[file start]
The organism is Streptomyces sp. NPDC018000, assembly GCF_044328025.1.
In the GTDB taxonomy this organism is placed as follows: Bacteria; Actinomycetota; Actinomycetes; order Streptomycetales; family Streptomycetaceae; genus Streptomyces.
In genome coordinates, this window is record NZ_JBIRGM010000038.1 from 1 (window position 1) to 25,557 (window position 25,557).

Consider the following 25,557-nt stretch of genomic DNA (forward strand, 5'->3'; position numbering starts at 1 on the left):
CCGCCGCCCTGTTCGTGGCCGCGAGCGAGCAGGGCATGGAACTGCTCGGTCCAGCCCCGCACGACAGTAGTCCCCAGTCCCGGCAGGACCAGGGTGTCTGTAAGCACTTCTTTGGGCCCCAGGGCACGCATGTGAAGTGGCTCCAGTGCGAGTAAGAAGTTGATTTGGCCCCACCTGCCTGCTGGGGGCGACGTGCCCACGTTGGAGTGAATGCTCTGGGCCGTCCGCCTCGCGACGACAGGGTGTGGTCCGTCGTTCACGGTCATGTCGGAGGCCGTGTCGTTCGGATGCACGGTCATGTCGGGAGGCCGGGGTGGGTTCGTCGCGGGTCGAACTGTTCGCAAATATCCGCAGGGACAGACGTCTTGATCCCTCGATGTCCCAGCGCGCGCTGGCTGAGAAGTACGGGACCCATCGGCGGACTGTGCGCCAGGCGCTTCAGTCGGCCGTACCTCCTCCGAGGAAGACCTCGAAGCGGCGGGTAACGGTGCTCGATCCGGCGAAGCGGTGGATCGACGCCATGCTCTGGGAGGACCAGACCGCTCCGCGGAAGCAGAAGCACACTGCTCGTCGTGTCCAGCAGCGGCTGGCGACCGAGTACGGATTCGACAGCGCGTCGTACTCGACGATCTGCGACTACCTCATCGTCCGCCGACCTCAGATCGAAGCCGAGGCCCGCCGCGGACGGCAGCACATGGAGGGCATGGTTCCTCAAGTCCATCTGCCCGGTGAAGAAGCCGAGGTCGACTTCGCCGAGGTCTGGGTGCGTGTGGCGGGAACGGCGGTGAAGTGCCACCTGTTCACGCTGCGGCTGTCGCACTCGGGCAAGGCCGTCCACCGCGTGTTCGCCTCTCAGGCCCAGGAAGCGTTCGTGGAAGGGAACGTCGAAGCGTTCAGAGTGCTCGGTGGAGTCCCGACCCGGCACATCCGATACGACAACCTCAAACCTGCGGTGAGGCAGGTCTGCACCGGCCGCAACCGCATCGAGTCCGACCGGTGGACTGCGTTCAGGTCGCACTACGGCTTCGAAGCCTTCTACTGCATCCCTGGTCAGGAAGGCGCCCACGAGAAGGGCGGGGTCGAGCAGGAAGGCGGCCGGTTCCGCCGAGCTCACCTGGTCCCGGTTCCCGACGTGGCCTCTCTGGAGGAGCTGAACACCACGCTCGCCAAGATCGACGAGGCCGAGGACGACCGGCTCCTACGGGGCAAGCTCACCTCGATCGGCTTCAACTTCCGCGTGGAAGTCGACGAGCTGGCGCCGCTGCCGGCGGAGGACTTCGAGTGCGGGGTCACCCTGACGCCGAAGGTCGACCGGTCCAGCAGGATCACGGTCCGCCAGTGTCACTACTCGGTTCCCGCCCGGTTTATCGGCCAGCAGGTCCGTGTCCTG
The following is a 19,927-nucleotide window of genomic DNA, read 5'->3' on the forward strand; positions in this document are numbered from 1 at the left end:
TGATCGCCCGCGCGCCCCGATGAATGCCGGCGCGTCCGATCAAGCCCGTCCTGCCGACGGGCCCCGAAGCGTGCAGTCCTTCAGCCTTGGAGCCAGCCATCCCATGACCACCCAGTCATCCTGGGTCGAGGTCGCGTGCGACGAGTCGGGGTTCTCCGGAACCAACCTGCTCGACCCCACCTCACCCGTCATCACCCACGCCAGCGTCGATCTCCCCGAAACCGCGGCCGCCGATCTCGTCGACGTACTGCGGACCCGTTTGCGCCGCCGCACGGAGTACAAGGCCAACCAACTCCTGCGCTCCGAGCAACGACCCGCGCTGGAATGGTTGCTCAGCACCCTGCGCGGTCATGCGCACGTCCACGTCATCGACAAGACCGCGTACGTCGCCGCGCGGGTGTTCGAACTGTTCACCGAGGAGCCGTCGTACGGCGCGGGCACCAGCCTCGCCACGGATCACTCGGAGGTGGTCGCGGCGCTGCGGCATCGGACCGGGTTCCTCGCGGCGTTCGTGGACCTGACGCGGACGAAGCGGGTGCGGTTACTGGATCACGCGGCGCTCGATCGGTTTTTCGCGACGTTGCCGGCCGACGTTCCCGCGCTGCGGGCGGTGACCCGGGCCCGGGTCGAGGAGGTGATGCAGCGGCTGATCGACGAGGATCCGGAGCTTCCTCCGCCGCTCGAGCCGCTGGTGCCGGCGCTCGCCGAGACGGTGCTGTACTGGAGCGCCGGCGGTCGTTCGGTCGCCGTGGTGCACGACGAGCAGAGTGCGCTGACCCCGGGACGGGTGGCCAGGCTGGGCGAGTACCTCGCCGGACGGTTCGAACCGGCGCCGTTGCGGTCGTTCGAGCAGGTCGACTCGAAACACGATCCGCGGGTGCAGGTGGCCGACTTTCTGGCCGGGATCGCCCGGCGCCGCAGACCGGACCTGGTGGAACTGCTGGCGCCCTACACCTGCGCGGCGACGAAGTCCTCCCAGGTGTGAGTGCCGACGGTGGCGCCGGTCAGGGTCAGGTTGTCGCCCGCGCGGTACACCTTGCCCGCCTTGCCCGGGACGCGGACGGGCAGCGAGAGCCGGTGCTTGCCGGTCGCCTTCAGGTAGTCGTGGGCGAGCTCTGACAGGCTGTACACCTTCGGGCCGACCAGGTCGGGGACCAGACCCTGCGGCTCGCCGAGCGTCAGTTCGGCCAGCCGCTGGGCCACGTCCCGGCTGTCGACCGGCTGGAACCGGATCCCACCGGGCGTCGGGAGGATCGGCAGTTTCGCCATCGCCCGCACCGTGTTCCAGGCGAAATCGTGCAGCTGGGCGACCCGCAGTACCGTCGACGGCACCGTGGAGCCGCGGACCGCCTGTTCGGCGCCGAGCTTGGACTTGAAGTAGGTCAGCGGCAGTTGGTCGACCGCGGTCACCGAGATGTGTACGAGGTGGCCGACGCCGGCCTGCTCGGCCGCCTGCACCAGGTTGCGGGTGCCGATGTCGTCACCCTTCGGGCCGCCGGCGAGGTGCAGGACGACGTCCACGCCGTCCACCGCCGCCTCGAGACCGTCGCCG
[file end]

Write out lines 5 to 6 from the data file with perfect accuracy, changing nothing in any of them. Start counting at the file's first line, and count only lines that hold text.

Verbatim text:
CCGCCGCCCTGTTCGTGGCCGCGAGCGAGCAGGGCATGGAACTGCTCGGTCCAGCCCCGCACGACAGTAGTCCCCAGTCCCGGCAGGACCAGGGTGTCTGTAAGCACTTCTTTGGGCCCCAGGGCACGCATGTGAAGTGGCTCCAGTGCGAGTAAGAAGTTGATTTGGCCCCACCTGCCTGCTGGGGGCGACGTGCCCACGTTGGAGTGAATGCTCTGGGCCGTCCGCCTCGCGACGACAGGGTGTGGTCCGTCGTTCACGGTCATGTCGGAGGCCGTGTCGTTCGGATGCACGGTCATGTCGGGAGGCCGGGGTGGGTTCGTCGCGGGTCGAACTGTTCGCAAATATCCGCAGGGACAGACGTCTTGATCCCTCGATGTCCCAGCGCGCGCTGGCTGAGAAGTACGGGACCCATCGGCGGACTGTGCGCCAGGCGCTTCAGTCGGCCGTACCTCCTCCGAGGAAGACCTCGAAGCGGCGGGTAACGGTGCTCGATCCGGCGAAGCGGTGGATCGACGCCATGCTCTGGGAGGACCAGACCGCTCCGCGGAAGCAGAAGCACACTGCTCGTCGTGTCCAGCAGCGGCTGGCGACCGAGTACGGATTCGACAGCGCGTCGTACTCGACGATCTGCGACTACCTCATCGTCCGCCGACCTCAGATCGAAGCCGAGGCCCGCCGCGGACGGCAGCACATGGAGGGCATGGTTCCTCAAGTCCATCTGCCCGGTGAAGAAGCCGAGGTCGACTTCGCCGAGGTCTGGGTGCGTGTGGCGGGAACGGCGGTGAAGTGCCACCTGTTCACGCTGCGGCTGTCGCACTCGGGCAAGGCCGTCCACCGCGTGTTCGCCTCTCAGGCCCAGGAAGCGTTCGTGGAAGGGAACGTCGAAGCGTTCAGAGTGCTCGGTGGAGTCCCGACCCGGCACATCCGATACGACAACCTCAAACCTGCGGTGAGGCAGGTCTGCACCGGCCGCAACCGCATCGAGTCCGACCGGTGGACTGCGTTCAGGTCGCACTACGGCTTCGAAGCCTTCTACTGCATCCCTGGTCAGGAAGGCGCCCACGAGAAGGGCGGGGTCGAGCAGGAAGGCGGCCGGTTCCGCCGAGCTCACCTGGTCCCGGTTCCCGACGTGGCCTCTCTGGAGGAGCTGAACACCACGCTCGCCAAGATCGACGAGGCCGAGGACGACCGGCTCCTACGGGGCAAGCTCACCTCGATCGGCTTCAACTTCCGCGTGGAAGTCGACGAGCTGGCGCCGCTGCCGGCGGAGGACTTCGAGTGCGGGGTCACCCTGACGCCGAAGGTCGACCGGTCCAGCAGGATCACGGTCCGCCAGTGTCACTACTCGGTTCCCGCCCGGTTTATCGGCCAGCAGGTCCGTGTCCTG
The following is a 19,927-nucleotide window of genomic DNA, read 5'->3' on the forward strand; positions in this document are numbered from 1 at the left end: